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Everything that changes in Switzerland in August 2021

Everything that changes in Switzerland in August 2021
A clock. Photo by Malvestida Magazine on Unsplash
From Covid to schools - and of course Swiss National Day - August 2021 has some changes in store in Switzerland.

August 1st: Swiss National Day

This day marks what is nowadays viewed as the beginning of the Swiss confederation way back in 1291.

Fireworks displays are usually held across Switzerland, but these have been banned in several places.

In the capital of Bern, for instance, the fireworks display in the old town has been banned due to the pandemic, while the official celebration has also been cancelled

In Zug, an official party will be held but only for those who have a valid Covid certificate

READ MORE: What will Switzerland’s Covid-19 pass allow you to do?

The Federal Customs Administration (FCA) is warning the population against the importation of unauthorised fireworks.

“Anyone wishing to import fireworks must in principle obtain an import authorisation from the Federal Office of Police,”, FCA says in a press release.
 
Import of pyrotechnic devices of up to 2.5 kilograms per person is allowed without authorisation, as long as they are not prohibited in Switzerland.
 
However, the importation of fireworks exploding on the ground is not allowed. The importation of “Lady-Crackers” over 22 millimetres in length or over 3 millimetres in diameter is also prohibited.

Banned fireworks “will be sequestered on importation or if an import authorisation is lacking. Any infringement of the law will denounced to the public prosecutor”, FCA said.

Students head back to school

School start dates vary from canton to canton, but it is around the third week of August.

Health experts warn that this year the rate of infections will increase among the 12 to 15-year-olds after summer vacations.

“When you start school again, the risk of being infected is probably going to be very high”, according to Pierre-Alex Crisinel, doctor in the paediatric and vaccinology unit of the Vaud Cantonal Hospital (CHUV).

He attributed this spike to the Delta variant, which is highly contagious not only for adults but for adolescents as well.

What this means is that “the probability of escaping the infection when returning to school is declining”.

“This should be an incentive to get vaccinated this summer”, he added.

Switzerland started vaccinating this age group in June.

Third phase of ending Covid restrictions

The end of the final phase of the government’s strategy to lift the remaining coronavirus measures is scheduled for August.

This phase will begin when all those who want to get vaccinated are fully immunised.

At this time, “social and economic restrictions will no longer be justified. The remaining measures will be gradually lifted”, including the mask requirement.

The Federal Council emphasised, however, that this phase-out can be implemented only if the epidemiological situation allows it. In order for that to happen, “it is essential that as many people as possible get vaccinated”.

“If, despite everything, the pandemic were to strengthen and threaten to overload the health system, the Federal Council reserves the right to maintain or reintroduce certain measures for a certain time, such as the obligation to wear a mask, the respect of distances and the limitation of capacities”, the government added.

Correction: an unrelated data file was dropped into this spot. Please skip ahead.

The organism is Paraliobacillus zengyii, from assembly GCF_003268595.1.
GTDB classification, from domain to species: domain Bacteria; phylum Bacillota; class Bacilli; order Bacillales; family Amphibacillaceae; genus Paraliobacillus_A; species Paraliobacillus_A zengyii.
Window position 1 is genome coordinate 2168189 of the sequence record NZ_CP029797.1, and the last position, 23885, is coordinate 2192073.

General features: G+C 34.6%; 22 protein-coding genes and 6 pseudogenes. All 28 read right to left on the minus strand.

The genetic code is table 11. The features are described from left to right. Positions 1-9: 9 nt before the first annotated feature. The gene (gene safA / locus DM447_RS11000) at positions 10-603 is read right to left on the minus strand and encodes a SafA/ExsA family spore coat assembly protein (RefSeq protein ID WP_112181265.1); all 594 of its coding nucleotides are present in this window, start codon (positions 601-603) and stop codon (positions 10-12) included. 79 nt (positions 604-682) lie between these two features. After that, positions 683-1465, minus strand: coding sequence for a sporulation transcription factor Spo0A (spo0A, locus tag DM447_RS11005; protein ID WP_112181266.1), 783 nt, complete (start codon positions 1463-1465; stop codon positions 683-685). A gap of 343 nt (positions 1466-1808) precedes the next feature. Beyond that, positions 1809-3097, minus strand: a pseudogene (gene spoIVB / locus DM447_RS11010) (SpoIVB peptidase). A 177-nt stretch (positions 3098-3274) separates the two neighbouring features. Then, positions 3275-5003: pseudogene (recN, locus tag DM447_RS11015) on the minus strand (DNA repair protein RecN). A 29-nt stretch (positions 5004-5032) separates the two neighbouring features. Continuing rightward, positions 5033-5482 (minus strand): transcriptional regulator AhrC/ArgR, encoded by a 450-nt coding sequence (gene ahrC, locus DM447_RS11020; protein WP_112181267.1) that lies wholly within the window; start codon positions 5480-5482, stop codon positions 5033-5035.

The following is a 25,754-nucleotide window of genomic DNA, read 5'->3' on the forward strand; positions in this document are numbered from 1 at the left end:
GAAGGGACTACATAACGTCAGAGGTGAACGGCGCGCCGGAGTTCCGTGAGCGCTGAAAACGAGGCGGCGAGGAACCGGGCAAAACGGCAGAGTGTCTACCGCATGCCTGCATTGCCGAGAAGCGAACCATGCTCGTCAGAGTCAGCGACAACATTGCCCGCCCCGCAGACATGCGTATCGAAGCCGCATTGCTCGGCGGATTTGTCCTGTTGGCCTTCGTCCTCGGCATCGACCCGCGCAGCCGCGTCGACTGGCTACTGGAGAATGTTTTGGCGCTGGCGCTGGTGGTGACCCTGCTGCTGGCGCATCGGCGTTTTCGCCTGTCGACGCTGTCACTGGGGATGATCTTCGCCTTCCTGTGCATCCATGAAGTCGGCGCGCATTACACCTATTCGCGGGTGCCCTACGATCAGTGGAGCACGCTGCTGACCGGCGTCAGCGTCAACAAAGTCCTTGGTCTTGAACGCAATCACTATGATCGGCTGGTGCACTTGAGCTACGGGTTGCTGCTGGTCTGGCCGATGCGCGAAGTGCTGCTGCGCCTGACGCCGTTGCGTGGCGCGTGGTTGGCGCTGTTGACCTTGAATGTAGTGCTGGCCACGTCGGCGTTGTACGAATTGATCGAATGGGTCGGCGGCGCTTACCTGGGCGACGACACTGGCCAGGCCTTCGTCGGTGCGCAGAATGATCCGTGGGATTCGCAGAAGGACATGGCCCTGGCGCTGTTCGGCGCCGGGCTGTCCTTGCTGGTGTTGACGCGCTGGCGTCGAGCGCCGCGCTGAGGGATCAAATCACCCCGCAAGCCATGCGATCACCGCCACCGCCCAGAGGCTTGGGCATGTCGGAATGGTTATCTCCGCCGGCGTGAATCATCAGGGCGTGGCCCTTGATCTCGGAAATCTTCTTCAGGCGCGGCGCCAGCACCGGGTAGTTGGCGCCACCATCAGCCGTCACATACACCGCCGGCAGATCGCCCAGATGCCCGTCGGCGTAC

READ MORE: EXPLAINED: What is Switzerland’s three-phase plan for ending Covid-19 restrictions?

Covid certificate

Unlike most of Switzerland’s neighbours, the Swiss Covid certificate is not required in many places. 

Switzerland’s Covid certificate proves vaccination, recovery from the virus or a negative test. 

While in Austria, France and some parts of Italy and Germany a Covid certificate is needed to visit a restaurant or a bar, in Switzerland this is only needed in order to access large events or fun disco parties (over 1,000 people). 

EXPLAINED: How do tourists get Switzerland’s Covid certificate to access events, clubs and restaurants?

However with infections rising and vaccination rates slowing, the Swiss government has indicated it may expand the areas where the certificate is required to include bars and restaurants, as well as smaller events. 

While early government predictions estimated that “full vaccination of the adult population (two doses) will be completed by the end of July 2021”, this benchmark has not been reached.

As of July 27th, just over 47 percent of Switzerland’s residents have received both shots — well below the 60-percent minimum set by the Federal Council.

And the overall pace of vaccinations has slowed down considerably in the past weeks as many people left for summer holidays.

Some have suggested going further to make vaccinations compulsory for employees in some industries, however this does not have widespread support. 

READ MORE: Switzerland considers Covid certificates for restaurants as vaccination rates slow

Summer’s glorious farewell

Although it’s hard to predict given climate change-induced wacky weather, August tends to bring with it the last warm days in Switzerland before the autumn chill of September kicks in. 

The average weather for Switzerland in August is just above 15C, with some regional variations. 

In Zurich, temperatures can reach 24C (low of 15C), with 11 days of rain on average in August. 

It’s slightly warmer in Geneva 26C, with a low of 13C and only eight days of rain. 

Basel averages between 15C and 25C, with nine days of rain. 

Statistik: Durchschnittliche Temperatur in der Schweiz von Juni 2020 bis Juni 2021 | Statista
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